options instead:

       -setuid user (Not available on Windows.)
              When started in privileged mode, drop down to user’s  rights  as
              soon as possible.

       -setgid group (Not available on Windows.)
              When  started in privileged mode, drop down to group’s rights as
              soon as possible.

       -chroot dir (Not available on Windows.)
              When started in privileged mode, restrict  file  access  to  the
              specified directory.

       -setcon context (Not available on Windows.)
              Set SELinux context when all there is left to do are network I/O
              operations.  In order to be able to  combine  with  -chroot  you
              will have to ‘mount --bind /proc /chrootdir/proc‘

       -x password
              Specifies  a  password or passphrase to use. This will allow you
              to protect the proxy from use  by  others  who  don’t  know  the
              password. It needs to be specified on both proxy and client.

       -f file
              Specifies  a  log file. If you specify -syslog, syslog is always
              used instead.

       -h     Displays brief usage information.


       The following assumes that ptunnel is run as root, both  on  the  proxy
       and  client.  To  tunnel  ssh connections from the client machine via a
       proxy running on to the computer,
       the following command line would be used:

       ptunnel -p -lp 8000 -da -dp 22

       An  ssh  connection  to  can  now  be  established as

       ssh -p 8000 localhost

       If ssh complains  about  potential  man-in-the-middle  attacks,  simply
       remove  the  offending key from the known_hosts file. The warning/error
       is expected if you have previously ssh’d to your local computer  (i.e.,
       ssh  localhost), or you have used ptunnel to forward ssh connections to
       different hosts.

       Of course, for all of this to work, you need to start the proxy on your
       proxy-computer ( Doing this is very simple:


       If  you  find  that  the  proxy  isn’t working, you will need to enable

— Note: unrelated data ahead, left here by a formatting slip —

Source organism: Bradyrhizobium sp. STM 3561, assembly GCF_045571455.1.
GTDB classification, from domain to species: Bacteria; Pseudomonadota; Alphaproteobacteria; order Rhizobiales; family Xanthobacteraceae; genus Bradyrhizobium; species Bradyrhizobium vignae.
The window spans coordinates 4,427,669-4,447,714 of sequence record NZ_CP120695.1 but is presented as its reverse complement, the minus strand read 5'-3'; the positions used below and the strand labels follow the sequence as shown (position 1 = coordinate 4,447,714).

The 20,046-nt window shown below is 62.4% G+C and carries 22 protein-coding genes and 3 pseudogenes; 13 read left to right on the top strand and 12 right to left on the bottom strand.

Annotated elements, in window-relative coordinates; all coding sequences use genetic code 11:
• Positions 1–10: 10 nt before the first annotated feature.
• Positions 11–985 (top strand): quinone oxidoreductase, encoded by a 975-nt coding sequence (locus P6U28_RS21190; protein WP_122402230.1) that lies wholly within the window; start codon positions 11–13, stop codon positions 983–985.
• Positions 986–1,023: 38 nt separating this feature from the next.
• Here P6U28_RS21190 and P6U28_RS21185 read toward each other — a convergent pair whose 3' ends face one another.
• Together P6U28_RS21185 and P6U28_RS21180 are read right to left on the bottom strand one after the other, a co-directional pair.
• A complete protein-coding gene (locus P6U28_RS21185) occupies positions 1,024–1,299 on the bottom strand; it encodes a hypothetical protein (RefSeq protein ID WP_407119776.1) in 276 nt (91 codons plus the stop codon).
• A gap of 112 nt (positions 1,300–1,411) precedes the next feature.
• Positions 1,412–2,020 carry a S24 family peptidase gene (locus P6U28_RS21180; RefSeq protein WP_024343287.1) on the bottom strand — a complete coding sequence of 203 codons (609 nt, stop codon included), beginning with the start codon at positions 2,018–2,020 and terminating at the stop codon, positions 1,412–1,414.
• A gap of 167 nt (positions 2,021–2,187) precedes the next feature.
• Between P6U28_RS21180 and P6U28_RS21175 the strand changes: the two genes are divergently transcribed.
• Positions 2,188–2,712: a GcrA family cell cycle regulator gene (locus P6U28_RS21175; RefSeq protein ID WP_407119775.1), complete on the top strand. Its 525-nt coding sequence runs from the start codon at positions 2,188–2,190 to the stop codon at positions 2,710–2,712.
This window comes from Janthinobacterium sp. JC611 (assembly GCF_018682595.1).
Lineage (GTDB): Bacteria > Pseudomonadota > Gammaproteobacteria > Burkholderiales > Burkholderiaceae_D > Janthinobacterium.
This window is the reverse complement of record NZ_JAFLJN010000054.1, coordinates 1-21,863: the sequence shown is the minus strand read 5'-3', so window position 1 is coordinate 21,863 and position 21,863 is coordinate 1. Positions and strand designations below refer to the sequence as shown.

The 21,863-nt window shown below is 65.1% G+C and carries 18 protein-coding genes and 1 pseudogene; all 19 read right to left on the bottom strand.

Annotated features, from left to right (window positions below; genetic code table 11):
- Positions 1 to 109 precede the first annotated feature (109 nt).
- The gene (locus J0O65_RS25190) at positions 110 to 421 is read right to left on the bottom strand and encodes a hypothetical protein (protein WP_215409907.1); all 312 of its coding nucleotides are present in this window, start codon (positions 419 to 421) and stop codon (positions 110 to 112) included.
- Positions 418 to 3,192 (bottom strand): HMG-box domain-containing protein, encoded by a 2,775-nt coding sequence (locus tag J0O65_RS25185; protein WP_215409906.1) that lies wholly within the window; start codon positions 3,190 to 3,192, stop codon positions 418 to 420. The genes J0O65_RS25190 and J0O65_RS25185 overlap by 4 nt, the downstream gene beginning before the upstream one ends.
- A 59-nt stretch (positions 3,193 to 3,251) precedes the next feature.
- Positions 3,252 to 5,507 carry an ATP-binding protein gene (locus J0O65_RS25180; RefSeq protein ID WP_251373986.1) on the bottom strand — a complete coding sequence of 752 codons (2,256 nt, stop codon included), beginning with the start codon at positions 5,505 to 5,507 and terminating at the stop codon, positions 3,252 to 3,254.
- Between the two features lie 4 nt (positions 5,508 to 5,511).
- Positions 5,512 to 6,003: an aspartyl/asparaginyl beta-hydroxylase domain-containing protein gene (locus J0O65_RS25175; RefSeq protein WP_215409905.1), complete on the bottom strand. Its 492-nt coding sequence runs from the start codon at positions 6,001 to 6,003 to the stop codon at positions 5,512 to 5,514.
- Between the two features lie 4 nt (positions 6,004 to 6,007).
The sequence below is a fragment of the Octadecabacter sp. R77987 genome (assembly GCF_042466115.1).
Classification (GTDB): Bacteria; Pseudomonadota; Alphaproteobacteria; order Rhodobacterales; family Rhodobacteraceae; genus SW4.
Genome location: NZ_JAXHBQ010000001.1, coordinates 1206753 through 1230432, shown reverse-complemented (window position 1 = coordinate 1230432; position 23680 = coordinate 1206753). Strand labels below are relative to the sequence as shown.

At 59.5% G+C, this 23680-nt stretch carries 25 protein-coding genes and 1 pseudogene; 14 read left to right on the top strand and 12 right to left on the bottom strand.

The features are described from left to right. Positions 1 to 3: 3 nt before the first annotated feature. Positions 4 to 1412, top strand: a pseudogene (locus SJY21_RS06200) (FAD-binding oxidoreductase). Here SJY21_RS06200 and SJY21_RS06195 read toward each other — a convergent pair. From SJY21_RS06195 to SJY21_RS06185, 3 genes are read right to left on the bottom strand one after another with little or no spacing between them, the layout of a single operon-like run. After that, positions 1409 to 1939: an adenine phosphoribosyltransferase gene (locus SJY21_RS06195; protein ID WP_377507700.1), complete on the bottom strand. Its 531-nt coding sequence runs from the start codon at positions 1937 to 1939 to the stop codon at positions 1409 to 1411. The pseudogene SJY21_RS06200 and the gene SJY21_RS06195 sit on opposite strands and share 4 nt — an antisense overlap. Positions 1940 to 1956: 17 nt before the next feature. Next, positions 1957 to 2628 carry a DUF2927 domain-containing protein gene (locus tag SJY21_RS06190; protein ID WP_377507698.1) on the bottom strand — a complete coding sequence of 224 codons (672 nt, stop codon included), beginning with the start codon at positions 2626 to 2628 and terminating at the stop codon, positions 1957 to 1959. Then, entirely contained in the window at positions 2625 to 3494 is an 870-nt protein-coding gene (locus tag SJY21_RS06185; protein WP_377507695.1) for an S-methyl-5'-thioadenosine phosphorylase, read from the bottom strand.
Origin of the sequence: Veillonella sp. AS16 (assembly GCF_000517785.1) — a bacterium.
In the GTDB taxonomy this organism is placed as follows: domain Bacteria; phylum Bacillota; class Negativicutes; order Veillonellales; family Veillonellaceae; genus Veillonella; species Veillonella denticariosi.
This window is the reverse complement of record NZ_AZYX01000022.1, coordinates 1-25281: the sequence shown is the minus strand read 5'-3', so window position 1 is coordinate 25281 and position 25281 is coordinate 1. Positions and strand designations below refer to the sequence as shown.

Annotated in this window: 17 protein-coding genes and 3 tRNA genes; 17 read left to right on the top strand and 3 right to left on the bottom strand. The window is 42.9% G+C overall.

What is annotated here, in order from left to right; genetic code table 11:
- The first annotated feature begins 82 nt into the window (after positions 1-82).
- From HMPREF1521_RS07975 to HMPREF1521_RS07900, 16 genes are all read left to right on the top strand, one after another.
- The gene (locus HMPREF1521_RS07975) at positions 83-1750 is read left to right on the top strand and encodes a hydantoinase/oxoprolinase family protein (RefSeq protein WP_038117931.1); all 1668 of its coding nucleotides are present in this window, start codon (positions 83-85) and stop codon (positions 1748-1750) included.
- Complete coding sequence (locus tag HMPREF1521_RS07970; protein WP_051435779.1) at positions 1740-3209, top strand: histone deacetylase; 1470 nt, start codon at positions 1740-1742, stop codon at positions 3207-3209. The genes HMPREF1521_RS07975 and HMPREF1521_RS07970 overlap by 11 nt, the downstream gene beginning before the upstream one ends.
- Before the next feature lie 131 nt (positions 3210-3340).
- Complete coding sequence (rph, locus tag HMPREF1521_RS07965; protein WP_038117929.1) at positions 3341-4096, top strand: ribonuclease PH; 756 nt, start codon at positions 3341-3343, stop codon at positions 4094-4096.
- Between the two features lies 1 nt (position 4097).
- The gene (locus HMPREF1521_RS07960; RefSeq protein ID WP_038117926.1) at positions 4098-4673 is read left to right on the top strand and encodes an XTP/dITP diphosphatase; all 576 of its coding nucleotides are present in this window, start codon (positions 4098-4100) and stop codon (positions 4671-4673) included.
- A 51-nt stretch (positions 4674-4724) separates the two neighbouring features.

packet capturing on the main network device. Currently this  device  is
       assumed  to  be an ethernet-device (i.e., ethernet or wireless). Packet
       capturing is enabled by giving the -c switch, and supplying the  device
       name  to  capture  packets on (for instance eth0 or en1). The same goes
       for the client. On Mac OS X, packet capturing must  always  be  enabled
       (both  for  proxy  and  client),  as  resent  packets won’t be received

       To protect yourself from others  using  your  proxy,  you  can  protect
       access to it with a password using the <tt>-x</tt> switch. The password
       is never sent in the clear, but keep in mind that  it  may  be  visible
       from  tools  like top or ps, which can display the command line used to
       start an application.


       ptunnel does not exit until forced to do so by an interrupt (Ctrl-C) or
       if it crashes.


       ptunnel   currently   does  not  handle  packet  capturing  on  network
       interfaces other than ethernet or wireless correctly.


       Daniel Stoedle (

       Mike Miller (

       Sebastien Raveau (


       ptunnel is licensed under the BSD License.


       The ptunnel homepage is currently located here:

       The freshmeat project page is located here:

       Please take the time to rate ptunnel if you find it useful. Thanks!